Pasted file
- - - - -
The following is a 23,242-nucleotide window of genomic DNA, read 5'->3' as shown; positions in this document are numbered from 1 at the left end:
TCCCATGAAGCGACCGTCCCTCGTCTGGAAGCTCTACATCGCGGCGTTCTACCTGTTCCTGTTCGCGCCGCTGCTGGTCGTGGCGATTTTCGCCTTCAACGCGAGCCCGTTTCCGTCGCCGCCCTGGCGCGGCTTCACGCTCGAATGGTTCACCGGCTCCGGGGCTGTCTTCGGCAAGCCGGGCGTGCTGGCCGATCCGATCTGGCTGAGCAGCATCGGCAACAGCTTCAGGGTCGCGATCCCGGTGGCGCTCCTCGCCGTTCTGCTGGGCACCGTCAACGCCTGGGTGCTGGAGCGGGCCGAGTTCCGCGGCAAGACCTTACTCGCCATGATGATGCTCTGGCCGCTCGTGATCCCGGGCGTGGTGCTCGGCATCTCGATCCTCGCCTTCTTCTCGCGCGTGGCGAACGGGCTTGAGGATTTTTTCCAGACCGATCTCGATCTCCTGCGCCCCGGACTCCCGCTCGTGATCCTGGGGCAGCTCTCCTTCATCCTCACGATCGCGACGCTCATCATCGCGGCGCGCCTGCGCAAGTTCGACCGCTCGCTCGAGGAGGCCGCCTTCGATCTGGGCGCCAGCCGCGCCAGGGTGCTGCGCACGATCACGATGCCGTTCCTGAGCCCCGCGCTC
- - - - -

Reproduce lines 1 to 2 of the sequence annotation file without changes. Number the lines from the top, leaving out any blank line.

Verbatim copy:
The following is a 23,242-nucleotide window of genomic DNA, read 5'->3' as shown; positions in this document are numbered from 1 at the left end:
TCCCATGAAGCGACCGTCCCTCGTCTGGAAGCTCTACATCGCGGCGTTCTACCTGTTCCTGTTCGCGCCGCTGCTGGTCGTGGCGATTTTCGCCTTCAACGCGAGCCCGTTTCCGTCGCCGCCCTGGCGCGGCTTCACGCTCGAATGGTTCACCGGCTCCGGGGCTGTCTTCGGCAAGCCGGGCGTGCTGGCCGATCCGATCTGGCTGAGCAGCATCGGCAACAGCTTCAGGGTCGCGATCCCGGTGGCGCTCCTCGCCGTTCTGCTGGGCACCGTCAACGCCTGGGTGCTGGAGCGGGCCGAGTTCCGCGGCAAGACCTTACTCGCCATGATGATGCTCTGGCCGCTCGTGATCCCGGGCGTGGTGCTCGGCATCTCGATCCTCGCCTTCTTCTCGCGCGTGGCGAACGGGCTTGAGGATTTTTTCCAGACCGATCTCGATCTCCTGCGCCCCGGACTCCCGCTCGTGATCCTGGGGCAGCTCTCCTTCATCCTCACGATCGCGACGCTCATCATCGCGGCGCGCCTGCGCAAGTTCGACCGCTCGCTCGAGGAGGCCGCCTTCGATCTGGGCGCCAGCCGCGCCAGGGTGCTGCGCACGATCACGATGCCGTTCCTGAGCCCCGCGCTC